A review of Laurie R. King’s ‘The Beekeeper’s Apprentice’ chapter thirteen



Umbilicus Mundi

…it will serve a useful purpose by restoring our courage and stimulating research in a new direction.

Holmes and Mary are now in Palestine.  For no real reason. No, seriously – this is a chapter which ought to be titled ‘Holmes and Mary go on their hollp-hops!’.  They go around Palestine, doing odd little things, before returning back to London at the end of the chapter.  That’s it.  It’s entirely pointless and slows down the plot of the novel.  There’s only a hundred pages left, and we haven’t seen the villain once, and the author decides to stall the flow of narrative for … a holiday chapter. This really is bad fanfiction.  King has decided to explore what Holmes would be like on holiday.

Mary is really happy to be in Palestine.

I had no doubt that some day (next year) I should make my pilgrimage to the birthplace of my people, but a pilgrimage is a planned and contemplated event of the mind and, perhaps, the heart, which this most emphatically was not.

Oh, so you’re claiming yourself as Jewish now? I see. And all that pork and other non-kosher foods you wolfed down, that’s A-OK. God will forgive Mary for not following the 4,000 year old traditions of her people. It is Mary after all!

Palestine, Israel, that most troubled of lands; robbed, raped, ravaged, revered.

Eurgh. That was ham-fisted. Really ham-fisted.

They sneak themselves into Palestine through two cunningly-disguised Oxford… Spies, who cannot be told part from native Arabs. Many problems with that. Holmes and Mary then do, as I said, nothing. It is just a holiday. They meet friends. They explore ruins. Mary narrowly avoids being raped in the marketplace, while Holmes looks on and only gives his help with ‘highly amused reluctance’.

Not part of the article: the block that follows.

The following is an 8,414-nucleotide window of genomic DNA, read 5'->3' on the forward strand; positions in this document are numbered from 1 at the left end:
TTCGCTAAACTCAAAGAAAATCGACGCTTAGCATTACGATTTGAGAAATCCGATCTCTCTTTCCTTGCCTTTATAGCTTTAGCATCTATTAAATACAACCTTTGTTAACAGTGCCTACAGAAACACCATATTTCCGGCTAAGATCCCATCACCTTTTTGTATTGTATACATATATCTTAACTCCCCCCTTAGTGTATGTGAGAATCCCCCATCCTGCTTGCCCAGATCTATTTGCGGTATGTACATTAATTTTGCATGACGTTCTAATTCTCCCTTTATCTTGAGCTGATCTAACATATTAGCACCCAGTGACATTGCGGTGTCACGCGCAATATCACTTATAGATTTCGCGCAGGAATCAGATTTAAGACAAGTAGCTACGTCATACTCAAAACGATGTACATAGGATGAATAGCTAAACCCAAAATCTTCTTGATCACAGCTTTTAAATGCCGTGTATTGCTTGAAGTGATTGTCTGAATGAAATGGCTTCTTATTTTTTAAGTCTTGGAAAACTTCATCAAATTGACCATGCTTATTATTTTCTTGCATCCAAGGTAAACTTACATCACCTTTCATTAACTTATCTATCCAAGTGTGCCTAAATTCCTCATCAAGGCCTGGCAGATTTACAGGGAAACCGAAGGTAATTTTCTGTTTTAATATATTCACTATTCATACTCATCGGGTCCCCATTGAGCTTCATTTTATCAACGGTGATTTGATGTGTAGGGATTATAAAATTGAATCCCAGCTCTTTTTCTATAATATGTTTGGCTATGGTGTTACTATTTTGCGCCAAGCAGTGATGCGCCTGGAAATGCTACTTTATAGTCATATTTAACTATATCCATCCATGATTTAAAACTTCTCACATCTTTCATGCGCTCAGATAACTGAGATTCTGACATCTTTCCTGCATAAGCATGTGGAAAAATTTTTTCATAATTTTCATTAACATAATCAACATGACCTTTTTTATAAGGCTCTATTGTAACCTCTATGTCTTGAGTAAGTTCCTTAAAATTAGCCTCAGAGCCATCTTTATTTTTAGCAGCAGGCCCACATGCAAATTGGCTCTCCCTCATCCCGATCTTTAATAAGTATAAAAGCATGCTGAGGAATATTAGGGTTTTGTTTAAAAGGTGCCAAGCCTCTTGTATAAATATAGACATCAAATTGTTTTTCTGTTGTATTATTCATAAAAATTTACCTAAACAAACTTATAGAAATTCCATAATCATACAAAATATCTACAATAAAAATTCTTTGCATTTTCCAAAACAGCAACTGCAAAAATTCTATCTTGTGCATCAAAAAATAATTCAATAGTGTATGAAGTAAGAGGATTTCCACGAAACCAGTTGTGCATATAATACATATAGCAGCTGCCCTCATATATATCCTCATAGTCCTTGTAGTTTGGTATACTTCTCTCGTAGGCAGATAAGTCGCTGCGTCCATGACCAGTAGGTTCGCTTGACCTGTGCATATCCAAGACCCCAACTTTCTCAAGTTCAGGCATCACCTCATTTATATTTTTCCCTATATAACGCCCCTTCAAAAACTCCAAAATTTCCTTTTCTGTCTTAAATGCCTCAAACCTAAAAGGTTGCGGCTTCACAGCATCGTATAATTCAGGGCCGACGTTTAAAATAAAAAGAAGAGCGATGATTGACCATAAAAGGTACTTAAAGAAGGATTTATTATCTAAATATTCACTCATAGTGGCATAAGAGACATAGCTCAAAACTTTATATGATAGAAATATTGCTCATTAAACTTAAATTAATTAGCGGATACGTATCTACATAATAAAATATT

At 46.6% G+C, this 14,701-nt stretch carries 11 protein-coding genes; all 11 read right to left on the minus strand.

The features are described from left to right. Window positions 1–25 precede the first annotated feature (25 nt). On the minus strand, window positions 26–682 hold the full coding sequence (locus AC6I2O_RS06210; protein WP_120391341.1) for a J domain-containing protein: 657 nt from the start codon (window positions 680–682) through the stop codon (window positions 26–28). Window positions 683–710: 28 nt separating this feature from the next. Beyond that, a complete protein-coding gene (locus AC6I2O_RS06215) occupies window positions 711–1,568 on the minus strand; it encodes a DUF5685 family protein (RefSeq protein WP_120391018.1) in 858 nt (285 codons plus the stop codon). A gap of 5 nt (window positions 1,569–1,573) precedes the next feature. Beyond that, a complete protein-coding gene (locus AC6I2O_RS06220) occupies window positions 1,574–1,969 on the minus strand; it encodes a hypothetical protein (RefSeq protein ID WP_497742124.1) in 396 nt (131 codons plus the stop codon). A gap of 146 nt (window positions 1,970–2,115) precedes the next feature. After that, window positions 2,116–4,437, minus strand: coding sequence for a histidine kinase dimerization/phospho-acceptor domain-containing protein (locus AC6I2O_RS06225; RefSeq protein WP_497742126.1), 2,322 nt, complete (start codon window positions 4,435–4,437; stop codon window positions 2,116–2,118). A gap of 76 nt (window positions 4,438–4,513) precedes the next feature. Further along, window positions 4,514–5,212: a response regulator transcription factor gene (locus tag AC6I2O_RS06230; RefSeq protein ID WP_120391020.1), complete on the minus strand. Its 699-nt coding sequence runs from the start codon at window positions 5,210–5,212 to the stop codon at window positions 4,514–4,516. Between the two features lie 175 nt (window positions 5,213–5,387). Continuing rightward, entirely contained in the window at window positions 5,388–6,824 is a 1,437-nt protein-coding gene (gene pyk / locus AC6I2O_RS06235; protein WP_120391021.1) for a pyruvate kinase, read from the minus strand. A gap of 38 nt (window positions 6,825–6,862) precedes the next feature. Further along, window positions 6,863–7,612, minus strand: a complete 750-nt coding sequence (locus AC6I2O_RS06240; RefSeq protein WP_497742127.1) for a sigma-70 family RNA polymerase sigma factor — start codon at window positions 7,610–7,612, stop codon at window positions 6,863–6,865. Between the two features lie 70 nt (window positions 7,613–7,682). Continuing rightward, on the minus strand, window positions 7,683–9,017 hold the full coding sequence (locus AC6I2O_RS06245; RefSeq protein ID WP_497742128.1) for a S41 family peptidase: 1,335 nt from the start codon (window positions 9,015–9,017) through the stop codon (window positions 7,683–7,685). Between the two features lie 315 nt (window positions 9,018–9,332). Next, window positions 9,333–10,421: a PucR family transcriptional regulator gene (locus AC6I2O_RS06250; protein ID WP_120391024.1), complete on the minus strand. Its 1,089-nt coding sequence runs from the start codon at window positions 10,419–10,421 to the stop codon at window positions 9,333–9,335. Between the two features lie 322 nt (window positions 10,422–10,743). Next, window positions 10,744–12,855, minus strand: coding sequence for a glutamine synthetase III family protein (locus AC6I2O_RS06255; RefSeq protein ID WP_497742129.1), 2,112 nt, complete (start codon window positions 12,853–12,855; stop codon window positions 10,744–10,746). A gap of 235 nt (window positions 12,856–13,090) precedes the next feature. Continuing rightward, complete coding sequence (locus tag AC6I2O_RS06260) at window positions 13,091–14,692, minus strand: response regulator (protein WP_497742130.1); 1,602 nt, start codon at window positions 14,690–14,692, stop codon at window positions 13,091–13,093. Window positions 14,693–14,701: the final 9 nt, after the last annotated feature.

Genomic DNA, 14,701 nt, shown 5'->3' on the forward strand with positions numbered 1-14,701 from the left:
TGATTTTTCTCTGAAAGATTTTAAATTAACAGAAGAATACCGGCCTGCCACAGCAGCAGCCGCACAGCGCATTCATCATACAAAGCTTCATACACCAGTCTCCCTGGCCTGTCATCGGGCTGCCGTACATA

Yeah. Rape is so, so funny, isn’t it.

I’d like to think that whirring noise is Conan Doyle spinning around furiously in his grave at the thought of his character being abused like this. (Even if he did hate the character by the end.)

This is not the place to burden the reader with a detailed (that is, book length) account of our expedition to Palestine.

As an aspiring writer, I can read the secret language of writers in this sentence. This translates to: I couldn’t be bothered to write about it right now. So why even include it? We get pages of summaries, of how Mary now feels much more Jewish, as if travelling to Israel has recharged her Jewish batteries, and that she and Holmes go skinnydipping.  Which makes my skin crawl.

The only thing to do with the ongoing plot is Holmes and Mary’s symbolic chess game, where she is the queen and has to be the most important piece in all of this. She might fail, and she angsts about this. I have no idea why she is the only person in this book who can ‘solve’ everything. She is comforted by the fact that while Holmes protected Watson, he’s pushing her into the dangerous game.

It doesn’t sound comforting to me at all, other than the suggestion that Holmes is consciously throwing her to the wolves to die.

Anyway, Mary is smitten by how surprisingly kind he is, and the two curl up together under the stars.

They then visit a temple and sing some Hebrew songs.

Better let not any rabbis know you love to eat pork, Mary.


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